Drip, drip, drip…
We make Hapatoni Bay, Tahuata Island late in the afternoon. There is still enough light to swim with mask and snorkel to look at the fish and check on the anchor. The anchor is buried nicely in a sandy spot, but there are some big rocks I’m worried about. If the boat swings, maybe the chain would get wrapped around them. Nope, I think we’re OK. Back aboard I hear a strange noise at the bow of the boat. It’s Max. He’s climbing aboard the using the anchor chain, rather than the ladder. He says “Sharks!, lots of them. I’m getting out of the water.” OK, Max. How many? What kind? How big? Maybe 6, silver tips, 4 feet. Max knows his fish. He reads everything he can find on them. Silver tip sharks grow to 10 ft and the book says that they are, “considered dangerous.”
I didn’t see them and they weren’t that large and they were just swimming, not acting aggressively. So we get the camera and go back in the water to look for them. Sure enough, a half dozen silver tip sharks, just swimming lazily around. We try unsuccessfully to get a good picture. It’s close to dusk now.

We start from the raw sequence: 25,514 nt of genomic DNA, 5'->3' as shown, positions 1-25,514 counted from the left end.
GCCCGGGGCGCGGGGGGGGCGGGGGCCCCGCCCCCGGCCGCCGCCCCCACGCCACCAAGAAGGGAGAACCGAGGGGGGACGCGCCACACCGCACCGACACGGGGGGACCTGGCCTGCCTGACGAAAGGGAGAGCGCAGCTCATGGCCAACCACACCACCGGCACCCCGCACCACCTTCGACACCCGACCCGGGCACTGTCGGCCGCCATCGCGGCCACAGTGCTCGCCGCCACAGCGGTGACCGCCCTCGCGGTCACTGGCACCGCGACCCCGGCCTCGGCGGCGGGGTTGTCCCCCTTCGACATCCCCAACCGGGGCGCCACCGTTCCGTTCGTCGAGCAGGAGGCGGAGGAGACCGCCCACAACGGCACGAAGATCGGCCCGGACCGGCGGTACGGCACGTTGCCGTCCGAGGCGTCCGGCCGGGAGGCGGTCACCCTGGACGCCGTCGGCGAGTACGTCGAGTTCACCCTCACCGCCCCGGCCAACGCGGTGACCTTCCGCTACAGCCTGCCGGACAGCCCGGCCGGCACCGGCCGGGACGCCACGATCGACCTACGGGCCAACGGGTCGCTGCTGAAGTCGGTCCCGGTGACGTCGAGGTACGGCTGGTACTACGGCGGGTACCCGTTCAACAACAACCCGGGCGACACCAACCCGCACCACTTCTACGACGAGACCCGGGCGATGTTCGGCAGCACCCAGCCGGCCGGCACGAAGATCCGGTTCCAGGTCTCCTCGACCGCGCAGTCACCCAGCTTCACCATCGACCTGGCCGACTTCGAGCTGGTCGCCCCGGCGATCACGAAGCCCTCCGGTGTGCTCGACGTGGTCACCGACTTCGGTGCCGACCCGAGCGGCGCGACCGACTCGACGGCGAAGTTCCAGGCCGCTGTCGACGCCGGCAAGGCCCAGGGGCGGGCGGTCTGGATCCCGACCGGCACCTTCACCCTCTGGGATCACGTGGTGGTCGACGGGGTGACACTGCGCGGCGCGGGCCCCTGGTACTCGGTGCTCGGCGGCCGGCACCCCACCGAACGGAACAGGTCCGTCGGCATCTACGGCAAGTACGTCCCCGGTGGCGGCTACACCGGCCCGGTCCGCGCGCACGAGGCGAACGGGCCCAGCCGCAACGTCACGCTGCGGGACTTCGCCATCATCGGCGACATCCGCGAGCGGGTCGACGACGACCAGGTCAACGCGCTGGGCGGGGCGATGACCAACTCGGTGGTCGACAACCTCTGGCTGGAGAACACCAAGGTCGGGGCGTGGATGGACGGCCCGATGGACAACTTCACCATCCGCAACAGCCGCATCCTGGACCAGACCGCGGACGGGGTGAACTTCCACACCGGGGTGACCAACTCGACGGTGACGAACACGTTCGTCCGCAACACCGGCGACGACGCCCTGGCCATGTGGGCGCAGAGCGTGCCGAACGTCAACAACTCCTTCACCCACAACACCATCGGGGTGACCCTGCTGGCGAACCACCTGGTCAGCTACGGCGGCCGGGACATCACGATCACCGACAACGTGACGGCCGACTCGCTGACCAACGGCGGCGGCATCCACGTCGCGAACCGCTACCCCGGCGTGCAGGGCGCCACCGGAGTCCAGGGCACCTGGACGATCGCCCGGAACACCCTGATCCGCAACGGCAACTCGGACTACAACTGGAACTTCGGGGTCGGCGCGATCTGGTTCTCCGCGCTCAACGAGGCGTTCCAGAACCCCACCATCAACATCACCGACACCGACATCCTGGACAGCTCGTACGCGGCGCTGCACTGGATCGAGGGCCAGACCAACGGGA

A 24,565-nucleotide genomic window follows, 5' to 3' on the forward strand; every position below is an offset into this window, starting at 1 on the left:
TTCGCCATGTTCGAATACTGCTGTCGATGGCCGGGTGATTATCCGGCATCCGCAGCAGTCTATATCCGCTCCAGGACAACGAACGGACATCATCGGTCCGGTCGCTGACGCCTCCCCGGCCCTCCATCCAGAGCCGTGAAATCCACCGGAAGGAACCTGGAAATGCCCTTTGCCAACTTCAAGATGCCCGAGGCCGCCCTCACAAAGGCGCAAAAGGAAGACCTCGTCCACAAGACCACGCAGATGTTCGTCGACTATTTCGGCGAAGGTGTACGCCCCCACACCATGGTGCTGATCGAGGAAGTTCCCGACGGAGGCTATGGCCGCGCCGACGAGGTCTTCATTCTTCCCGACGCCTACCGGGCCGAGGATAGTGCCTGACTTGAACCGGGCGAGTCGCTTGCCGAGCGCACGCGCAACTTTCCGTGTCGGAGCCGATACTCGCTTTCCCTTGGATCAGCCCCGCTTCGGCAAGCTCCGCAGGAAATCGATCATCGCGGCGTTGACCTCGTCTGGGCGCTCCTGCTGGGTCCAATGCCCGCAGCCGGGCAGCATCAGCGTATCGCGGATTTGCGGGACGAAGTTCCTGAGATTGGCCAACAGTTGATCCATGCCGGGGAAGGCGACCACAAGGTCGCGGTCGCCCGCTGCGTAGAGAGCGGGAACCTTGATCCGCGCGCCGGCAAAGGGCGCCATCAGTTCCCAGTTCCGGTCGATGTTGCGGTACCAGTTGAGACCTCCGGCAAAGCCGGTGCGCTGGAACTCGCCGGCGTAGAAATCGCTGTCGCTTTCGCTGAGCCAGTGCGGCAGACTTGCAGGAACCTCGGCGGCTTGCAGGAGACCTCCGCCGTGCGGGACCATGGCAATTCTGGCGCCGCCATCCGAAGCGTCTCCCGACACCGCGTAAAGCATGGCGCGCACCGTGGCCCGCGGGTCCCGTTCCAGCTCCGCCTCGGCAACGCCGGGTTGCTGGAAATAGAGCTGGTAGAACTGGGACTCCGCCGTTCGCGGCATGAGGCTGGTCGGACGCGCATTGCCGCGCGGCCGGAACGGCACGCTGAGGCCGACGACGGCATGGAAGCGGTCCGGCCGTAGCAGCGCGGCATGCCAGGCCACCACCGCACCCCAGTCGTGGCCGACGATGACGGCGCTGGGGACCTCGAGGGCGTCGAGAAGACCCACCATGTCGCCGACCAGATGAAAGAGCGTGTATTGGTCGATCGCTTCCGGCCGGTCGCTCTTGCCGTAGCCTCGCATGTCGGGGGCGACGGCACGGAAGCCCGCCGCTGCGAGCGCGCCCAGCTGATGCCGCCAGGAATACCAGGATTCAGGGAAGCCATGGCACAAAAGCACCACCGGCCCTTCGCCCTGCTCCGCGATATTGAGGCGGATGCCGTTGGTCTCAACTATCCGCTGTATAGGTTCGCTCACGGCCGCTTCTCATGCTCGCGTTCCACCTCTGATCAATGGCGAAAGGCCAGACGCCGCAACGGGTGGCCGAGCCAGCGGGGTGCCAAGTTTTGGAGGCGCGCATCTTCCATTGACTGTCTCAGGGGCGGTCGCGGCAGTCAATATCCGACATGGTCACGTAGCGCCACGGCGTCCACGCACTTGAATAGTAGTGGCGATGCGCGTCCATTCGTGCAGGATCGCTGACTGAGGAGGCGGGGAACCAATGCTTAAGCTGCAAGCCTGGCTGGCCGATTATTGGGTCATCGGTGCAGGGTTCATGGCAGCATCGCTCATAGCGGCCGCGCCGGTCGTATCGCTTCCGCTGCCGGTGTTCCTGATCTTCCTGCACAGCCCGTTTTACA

Later that evening, Max tells me that it’s going to rain. He has a million-dollar weather predicting titanium wrist which hurts when there’s rain coming. This is my chance. I usually sleep outside on the poop deck, but I make my bed below, hoping for rain.
Sound asleep in my bunk, I’m awakened. Drip, drip, drip. Confused at first, “Where am I? What’s going on?” I turn on the light and then I hear it. Rain pattering on the roof. It was coming in through an open window and dripping on me. Perfect! Rain! I close all the windows and change from my PJs into my swim suit. This is my chance. With a flashlight, I look out the window to see clear water running off overboard the deck through the scuppers. It had already rained enough to clean the boat. I throw open the doors and dash outside, open the water tank fittings on the deck, and plug up the scuppers with towels. Now this water is running from the deck directly into our tanks, which are nearly empty. I have been waiting for this for a week now. The two tanks hold 100 gallon apiece, so it may take a while to fill them. It’s a steady rain.
It’s interesting how we think differently when we need to collect or make everything. At home, water just comes out the tap. It’s measured in acre-feet, which is the amount of water that would flood an acre of land by 1 foot. Power simply comes into the house, allowing lights to stay on all night and the refrigerator making as much cold as you want. Even boating in Mexico, we could go to a dock and get water and fuel from hoses pumped directly into our tanks. We could plug in an extension cord and have virtually unlimited electrical power. Not anymore.